• 2000 ad prog 1974 dredd Columns 

    Multiver-City One: 2000 AD Prog 1974

    By , and | March 30th, 2016
    Posted in Columns | % Comments

    Welcome, Earthlets, to Multiver-City One! Every Wednesday we examine the latest offerings from Tharg and the droids over at 2000 AD, the galaxy’s leading producers of Thrill-Power entertainment! Between the weekly British sci-fi comic “2000 AD” itself, the monthly “Judge Dredd Megazine”, an extensive library of graphic novel collections, and new US-format one-shots and mini-series, they have decades worth of zarjaz comics waiting for you to discover and enjoy.

    Cover by Dylan Teague

     

    I. THIS WEEK IN PROG 1974

    Judge Dredd: The Grindstone Cowboys, Part 2
    Credits: Michael Carroll (script), Colin MacNeil (art), Len O’Grady (colors), Annie Parkhouse (letters)

    Mike Romeo: Well, it looks like some of the narrative potholes from last week have carried over to part two of this strip. Mild spoilers ahead!

    In last week’s review I debated over who the Lawman we were following out in the Cursed Earth was, exactly. Was it Dredd? Rico? Well, after reading this week’s installment, it appears that it’s both of them out there. Remember when I couldn’t reason why the Cadet had called him both ‘Dredd’ and ‘Rico’? That’s why.

    Now, I’m of the thought that you should engage readers by making them think a little. Being spoon fed information is something that I find to be boring (personally) and insulting (generally.) But, that said, the reader needs something to get a foothold on. Yes, two weeks in I’ve pieced together that it’s (probably?) both Dredd and Rico on the case. But that means that I read a chapter of a story, and sat with it for a week, only to find out that I was wrong about a lot of what I thought had happened. And not in a ‘narrative-twist that I didn’t see coming’ sort of way, but in a ‘didn’t have all of the necessary pieces’ way. There was no narrative pay off to having the readers cobble together who’s who.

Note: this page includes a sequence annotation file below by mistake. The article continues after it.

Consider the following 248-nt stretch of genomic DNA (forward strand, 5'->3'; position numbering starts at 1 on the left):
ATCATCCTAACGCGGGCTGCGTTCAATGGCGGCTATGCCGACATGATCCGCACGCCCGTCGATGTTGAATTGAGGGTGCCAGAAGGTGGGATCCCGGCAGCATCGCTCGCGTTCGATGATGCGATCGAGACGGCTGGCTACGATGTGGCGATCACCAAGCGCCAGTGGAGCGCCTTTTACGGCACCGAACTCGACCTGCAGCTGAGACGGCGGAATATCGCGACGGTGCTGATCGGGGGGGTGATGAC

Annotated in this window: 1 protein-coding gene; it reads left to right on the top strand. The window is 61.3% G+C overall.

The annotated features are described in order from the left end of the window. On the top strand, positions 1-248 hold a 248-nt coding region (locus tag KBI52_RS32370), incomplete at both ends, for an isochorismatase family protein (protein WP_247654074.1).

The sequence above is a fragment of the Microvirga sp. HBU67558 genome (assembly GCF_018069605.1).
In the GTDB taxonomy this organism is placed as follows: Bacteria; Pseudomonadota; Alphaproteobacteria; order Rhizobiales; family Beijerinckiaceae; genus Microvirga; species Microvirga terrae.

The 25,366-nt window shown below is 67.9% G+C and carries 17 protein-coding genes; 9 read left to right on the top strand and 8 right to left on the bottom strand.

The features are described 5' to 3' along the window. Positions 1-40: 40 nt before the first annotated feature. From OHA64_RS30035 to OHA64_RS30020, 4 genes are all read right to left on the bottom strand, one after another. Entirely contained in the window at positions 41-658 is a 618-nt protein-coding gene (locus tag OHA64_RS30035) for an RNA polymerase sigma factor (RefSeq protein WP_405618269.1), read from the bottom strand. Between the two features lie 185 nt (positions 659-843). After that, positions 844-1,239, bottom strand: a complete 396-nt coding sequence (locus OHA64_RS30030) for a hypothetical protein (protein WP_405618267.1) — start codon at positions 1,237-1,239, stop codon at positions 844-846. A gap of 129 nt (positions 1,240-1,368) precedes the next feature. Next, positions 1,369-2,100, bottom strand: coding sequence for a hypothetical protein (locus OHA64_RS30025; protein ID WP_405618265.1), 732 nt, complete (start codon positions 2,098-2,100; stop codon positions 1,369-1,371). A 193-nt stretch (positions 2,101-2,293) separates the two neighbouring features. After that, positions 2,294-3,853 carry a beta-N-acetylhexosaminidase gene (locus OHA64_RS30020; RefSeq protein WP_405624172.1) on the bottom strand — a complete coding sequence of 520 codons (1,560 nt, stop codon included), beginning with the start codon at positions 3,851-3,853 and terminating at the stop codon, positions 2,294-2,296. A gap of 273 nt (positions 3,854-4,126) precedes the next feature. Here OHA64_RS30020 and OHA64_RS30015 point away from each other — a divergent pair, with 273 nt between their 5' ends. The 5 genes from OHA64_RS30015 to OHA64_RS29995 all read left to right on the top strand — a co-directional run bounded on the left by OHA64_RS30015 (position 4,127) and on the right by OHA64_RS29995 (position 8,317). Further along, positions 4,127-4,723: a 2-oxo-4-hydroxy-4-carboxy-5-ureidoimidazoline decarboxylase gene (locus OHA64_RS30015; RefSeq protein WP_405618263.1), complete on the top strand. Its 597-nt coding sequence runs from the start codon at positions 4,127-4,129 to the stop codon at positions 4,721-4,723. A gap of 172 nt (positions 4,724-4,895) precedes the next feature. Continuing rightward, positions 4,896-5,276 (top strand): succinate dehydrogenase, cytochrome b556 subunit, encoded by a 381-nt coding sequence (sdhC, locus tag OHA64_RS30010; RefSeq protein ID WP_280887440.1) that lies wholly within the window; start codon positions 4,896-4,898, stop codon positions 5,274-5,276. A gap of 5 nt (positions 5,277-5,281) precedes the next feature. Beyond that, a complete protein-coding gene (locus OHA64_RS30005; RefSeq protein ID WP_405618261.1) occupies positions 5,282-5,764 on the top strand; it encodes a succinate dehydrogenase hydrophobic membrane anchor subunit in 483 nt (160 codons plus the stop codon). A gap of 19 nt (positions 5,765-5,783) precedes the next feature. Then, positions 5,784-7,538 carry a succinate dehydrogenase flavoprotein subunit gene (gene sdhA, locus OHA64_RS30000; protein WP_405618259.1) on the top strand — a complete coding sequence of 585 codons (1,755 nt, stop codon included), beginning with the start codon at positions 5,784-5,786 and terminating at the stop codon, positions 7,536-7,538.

As I said last week, this is the sort of thing Carroll does. He packs a lot into his strips, which can be beneficial in the right scenarios. But that sort of writing can be a gamble, and it’s one that I don’t think has paid off so far. Which is a drokking shame, because I really, really want to like this story. It’s got everything I’m a sucker for in a Dredd strip: continuity, Cadet training, black humor and geopolitics. It’s just that, so far, it’s too jumbled for me to settle into.

    But Colin MacNeil, right? Holy cow this is a great looking comic. His line work, lighting and layouts are superb, as is his approach to designing these characters. This week, though, I was particularly taken by Len O’Grady’s colors. He walks a line between flat, almost cel-shaded coloring and something that’s almost painterly in it’s execution. What seems simple actually has subtle graduation to it, as well as something of a brushed look. This type of work is so unintrusive that, like good lettering, just fades into the background and informs the reader on a secondary, auto-intuitive level. He’s the perfect match for MacNeil’s art.

    All in all, this strip’s got as many hits as it does misses. Hopefully all of the bad marks I’ve given are behind us, as we move past the set up and into the real meat of the story.